The blackmail plot and a parallel plot about infidelity involving Clooney, Malkovich, Swinton and McDormand play out as classic farce until, this being a Coen Brothers movie, things get very suddenly violent halfway through. And then–again, this being a Coen Brothers movie–they continue to play out as a farce, albeit one with the occasional grisly shooting or axe murder.
Burn After Reading is a fascinating follow-up to No Country For Old Men, and one that ends up shedding new light on that masterpiece as well. It’s almost a companion piece, even though the two movies are complete opposites in tone and pacing. There’s a scene in Burn After Reading with Brad Pitt hiding in a closet, observing someone through the crack in the door. It’s a slow-build comedic sequence that had the audience in stitches, but the sequence was constructed almost identically to the one in No Country For Old Men where Josh Brolin sits in a dark motel room, watching Javier Bardem’s feet through the illuminated crack at the foot of his door. The brothers construct their suspense and their comedy the same way, and for them, there may be little difference. They often punctuate unbearable suspense with moments of levity (as in the excruciating climax of Blood Simple), or, as in one particularly memorable scene in Burn After Reading, punctuate an elaborate comedic setpiece with a burst of graphic violence.
The end of Burn After Reading also vaguely recalls the end of No Country For Old Men, which many viewers found frustrating. Viewers might find this ending frustrating as well, but most of them will probably find it more funny. This time, the joke is clear, and it’s on the intelligence community ("What have we learned?" asks J.K. Simmons. "Nothing?" replies his underling, probably summing up the brothers’ views on the CIA and Washington in general), but it’s also on us. In that light, I think it’s clearer that to some extent (and even though it came directly from the novel), the end of No Country For Old Men was a joke as well. A hilarious joke for the Coen Brothers on their characters, on their critics, and on their audience. But also for the benefit of all those parties, should they choose to view it as such. Life as it often turns out for their characters is so bleak, it must be a joke. The Coens use their "serious" movies, like No Country For Old Men, to comment on the absurdity of life and their madcap, absurdist ones (like Burn After Reading) to comment on its seriousness. Of course, as much as it’s a joke about politics and current events, it’s also a joke about spy movies in general. Most movies that begin with beepy text scrawled across satellite images could end with a question like "What have we learned?" and an answer like "Nothing?" (Not that that usually bothers me.)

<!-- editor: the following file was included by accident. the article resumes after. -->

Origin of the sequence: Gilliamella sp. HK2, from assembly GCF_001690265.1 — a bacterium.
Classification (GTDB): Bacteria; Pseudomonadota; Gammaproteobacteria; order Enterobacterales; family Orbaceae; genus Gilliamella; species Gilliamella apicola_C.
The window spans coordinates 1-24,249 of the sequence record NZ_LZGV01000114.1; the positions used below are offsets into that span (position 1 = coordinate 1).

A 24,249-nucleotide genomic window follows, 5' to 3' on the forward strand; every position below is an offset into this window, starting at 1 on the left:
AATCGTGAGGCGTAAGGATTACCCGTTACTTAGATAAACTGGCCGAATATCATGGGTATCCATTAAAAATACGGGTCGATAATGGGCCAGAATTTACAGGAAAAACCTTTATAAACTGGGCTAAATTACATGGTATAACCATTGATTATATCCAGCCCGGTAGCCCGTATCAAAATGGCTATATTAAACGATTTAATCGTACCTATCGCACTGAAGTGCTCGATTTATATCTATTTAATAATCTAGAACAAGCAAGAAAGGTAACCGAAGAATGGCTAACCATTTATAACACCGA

It’s a funny ending to a supremely funny movie, and I don’t mean to distract from that with my digression into the brothers' larger oeuvre. Whether you care to laugh at real spies, at movie spies, at stupid people, or just at movie stars pulling funny faces, there are gags for everyone in Burn After Reading.